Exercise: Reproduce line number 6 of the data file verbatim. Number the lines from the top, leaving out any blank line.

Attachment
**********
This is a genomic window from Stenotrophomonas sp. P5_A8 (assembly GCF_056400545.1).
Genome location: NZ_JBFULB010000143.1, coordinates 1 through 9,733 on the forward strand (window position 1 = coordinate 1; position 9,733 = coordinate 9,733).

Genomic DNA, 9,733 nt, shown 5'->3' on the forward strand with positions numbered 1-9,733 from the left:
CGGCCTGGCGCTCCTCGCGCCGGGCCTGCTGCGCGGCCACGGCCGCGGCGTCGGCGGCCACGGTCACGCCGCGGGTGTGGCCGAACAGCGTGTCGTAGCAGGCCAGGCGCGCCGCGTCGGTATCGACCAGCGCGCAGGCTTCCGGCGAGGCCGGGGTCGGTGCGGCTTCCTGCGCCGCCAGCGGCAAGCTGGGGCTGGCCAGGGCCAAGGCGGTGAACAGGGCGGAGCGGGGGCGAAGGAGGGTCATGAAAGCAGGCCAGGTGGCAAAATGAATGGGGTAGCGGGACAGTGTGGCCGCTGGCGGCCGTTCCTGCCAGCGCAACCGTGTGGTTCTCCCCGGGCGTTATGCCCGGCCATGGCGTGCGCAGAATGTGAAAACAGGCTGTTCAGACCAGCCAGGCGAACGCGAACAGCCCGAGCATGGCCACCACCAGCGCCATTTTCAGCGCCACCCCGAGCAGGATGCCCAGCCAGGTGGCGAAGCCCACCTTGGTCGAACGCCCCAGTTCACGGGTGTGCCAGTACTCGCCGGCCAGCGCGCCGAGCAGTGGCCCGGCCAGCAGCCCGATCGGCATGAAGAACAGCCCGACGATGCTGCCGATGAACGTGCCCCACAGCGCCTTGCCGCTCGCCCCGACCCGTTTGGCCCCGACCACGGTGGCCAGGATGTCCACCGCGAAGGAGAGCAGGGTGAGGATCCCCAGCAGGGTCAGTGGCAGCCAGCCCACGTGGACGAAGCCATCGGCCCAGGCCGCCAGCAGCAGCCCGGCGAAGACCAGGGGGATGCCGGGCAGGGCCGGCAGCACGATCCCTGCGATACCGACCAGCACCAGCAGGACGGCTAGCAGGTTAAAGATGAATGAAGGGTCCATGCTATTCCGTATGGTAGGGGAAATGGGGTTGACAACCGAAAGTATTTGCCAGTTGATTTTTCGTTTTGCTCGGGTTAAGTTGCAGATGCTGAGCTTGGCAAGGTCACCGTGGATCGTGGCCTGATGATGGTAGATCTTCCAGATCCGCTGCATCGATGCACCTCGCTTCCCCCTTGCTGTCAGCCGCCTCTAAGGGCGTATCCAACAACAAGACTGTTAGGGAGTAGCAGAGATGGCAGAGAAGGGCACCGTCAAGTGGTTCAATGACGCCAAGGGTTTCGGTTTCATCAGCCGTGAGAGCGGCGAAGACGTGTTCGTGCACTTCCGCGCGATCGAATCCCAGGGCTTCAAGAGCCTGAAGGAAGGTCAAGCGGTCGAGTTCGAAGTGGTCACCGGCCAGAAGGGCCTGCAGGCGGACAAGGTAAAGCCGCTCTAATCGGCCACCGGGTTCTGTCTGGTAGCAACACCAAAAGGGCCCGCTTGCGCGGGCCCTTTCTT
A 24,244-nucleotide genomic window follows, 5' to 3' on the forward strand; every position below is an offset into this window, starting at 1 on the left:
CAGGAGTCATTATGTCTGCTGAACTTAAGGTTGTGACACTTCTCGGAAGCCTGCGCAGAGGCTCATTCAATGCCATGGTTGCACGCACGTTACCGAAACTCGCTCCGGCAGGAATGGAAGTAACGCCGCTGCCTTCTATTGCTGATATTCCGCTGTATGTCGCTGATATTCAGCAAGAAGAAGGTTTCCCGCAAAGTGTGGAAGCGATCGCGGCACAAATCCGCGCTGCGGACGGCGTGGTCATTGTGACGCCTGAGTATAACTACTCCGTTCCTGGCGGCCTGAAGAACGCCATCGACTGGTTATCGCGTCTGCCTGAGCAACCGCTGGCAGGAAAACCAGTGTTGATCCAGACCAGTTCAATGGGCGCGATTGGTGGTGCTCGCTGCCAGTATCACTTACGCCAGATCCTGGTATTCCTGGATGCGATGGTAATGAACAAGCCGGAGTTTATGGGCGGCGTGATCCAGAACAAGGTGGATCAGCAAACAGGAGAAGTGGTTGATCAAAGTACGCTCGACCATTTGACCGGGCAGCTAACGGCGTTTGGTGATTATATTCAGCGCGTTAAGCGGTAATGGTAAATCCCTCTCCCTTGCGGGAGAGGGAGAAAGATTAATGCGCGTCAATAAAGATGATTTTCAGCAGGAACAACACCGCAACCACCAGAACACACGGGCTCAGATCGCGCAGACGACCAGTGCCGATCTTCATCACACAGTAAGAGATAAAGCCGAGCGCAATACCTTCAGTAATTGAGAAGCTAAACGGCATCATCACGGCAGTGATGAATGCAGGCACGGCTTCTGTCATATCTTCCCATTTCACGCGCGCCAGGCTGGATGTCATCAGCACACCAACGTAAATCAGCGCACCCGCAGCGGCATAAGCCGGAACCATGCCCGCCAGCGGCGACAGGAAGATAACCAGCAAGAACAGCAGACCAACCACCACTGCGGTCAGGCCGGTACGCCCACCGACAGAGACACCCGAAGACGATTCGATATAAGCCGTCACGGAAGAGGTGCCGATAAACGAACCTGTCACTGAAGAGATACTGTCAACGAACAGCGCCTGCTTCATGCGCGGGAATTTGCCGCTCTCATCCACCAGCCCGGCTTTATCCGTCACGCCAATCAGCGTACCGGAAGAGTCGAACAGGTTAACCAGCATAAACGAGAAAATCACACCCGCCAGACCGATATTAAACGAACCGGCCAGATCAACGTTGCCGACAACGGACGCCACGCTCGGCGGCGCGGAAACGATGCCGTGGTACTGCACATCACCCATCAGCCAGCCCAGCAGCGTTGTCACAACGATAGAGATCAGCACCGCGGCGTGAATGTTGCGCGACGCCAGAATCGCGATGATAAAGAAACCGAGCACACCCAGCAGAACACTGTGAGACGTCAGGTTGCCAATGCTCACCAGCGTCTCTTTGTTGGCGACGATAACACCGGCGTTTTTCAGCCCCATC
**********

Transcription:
CAGGAGTCATTATGTCTGCTGAACTTAAGGTTGTGACACTTCTCGGAAGCCTGCGCAGAGGCTCATTCAATGCCATGGTTGCACGCACGTTACCGAAACTCGCTCCGGCAGGAATGGAAGTAACGCCGCTGCCTTCTATTGCTGATATTCCGCTGTATGTCGCTGATATTCAGCAAGAAGAAGGTTTCCCGCAAAGTGTGGAAGCGATCGCGGCACAAATCCGCGCTGCGGACGGCGTGGTCATTGTGACGCCTGAGTATAACTACTCCGTTCCTGGCGGCCTGAAGAACGCCATCGACTGGTTATCGCGTCTGCCTGAGCAACCGCTGGCAGGAAAACCAGTGTTGATCCAGACCAGTTCAATGGGCGCGATTGGTGGTGCTCGCTGCCAGTATCACTTACGCCAGATCCTGGTATTCCTGGATGCGATGGTAATGAACAAGCCGGAGTTTATGGGCGGCGTGATCCAGAACAAGGTGGATCAGCAAACAGGAGAAGTGGTTGATCAAAGTACGCTCGACCATTTGACCGGGCAGCTAACGGCGTTTGGTGATTATATTCAGCGCGTTAAGCGGTAATGGTAAATCCCTCTCCCTTGCGGGAGAGGGAGAAAGATTAATGCGCGTCAATAAAGATGATTTTCAGCAGGAACAACACCGCAACCACCAGAACACACGGGCTCAGATCGCGCAGACGACCAGTGCCGATCTTCATCACACAGTAAGAGATAAAGCCGAGCGCAATACCTTCAGTAATTGAGAAGCTAAACGGCATCATCACGGCAGTGATGAATGCAGGCACGGCTTCTGTCATATCTTCCCATTTCACGCGCGCCAGGCTGGATGTCATCAGCACACCAACGTAAATCAGCGCACCCGCAGCGGCATAAGCCGGAACCATGCCCGCCAGCGGCGACAGGAAGATAACCAGCAAGAACAGCAGACCAACCACCACTGCGGTCAGGCCGGTACGCCCACCGACAGAGACACCCGAAGACGATTCGATATAAGCCGTCACGGAAGAGGTGCCGATAAACGAACCTGTCACTGAAGAGATACTGTCAACGAACAGCGCCTGCTTCATGCGCGGGAATTTGCCGCTCTCATCCACCAGCCCGGCTTTATCCGTCACGCCAATCAGCGTACCGGAAGAGTCGAACAGGTTAACCAGCATAAACGAGAAAATCACACCCGCCAGACCGATATTAAACGAACCGGCCAGATCAACGTTGCCGACAACGGACGCCACGCTCGGCGGCGCGGAAACGATGCCGTGGTACTGCACATCACCCATCAGCCAGCCCAGCAGCGTTGTCACAACGATAGAGATCAGCACCGCGGCGTGAATGTTGCGCGACGCCAGAATCGCGATGATAAAGAAACCGAGCACACCCAGCAGAACACTGTGAGACGTCAGGTTGCCAATGCTCACCAGCGTCTCTTTGTTGGCGACGATAACACCGGCGTTTTTCAGCCCCATC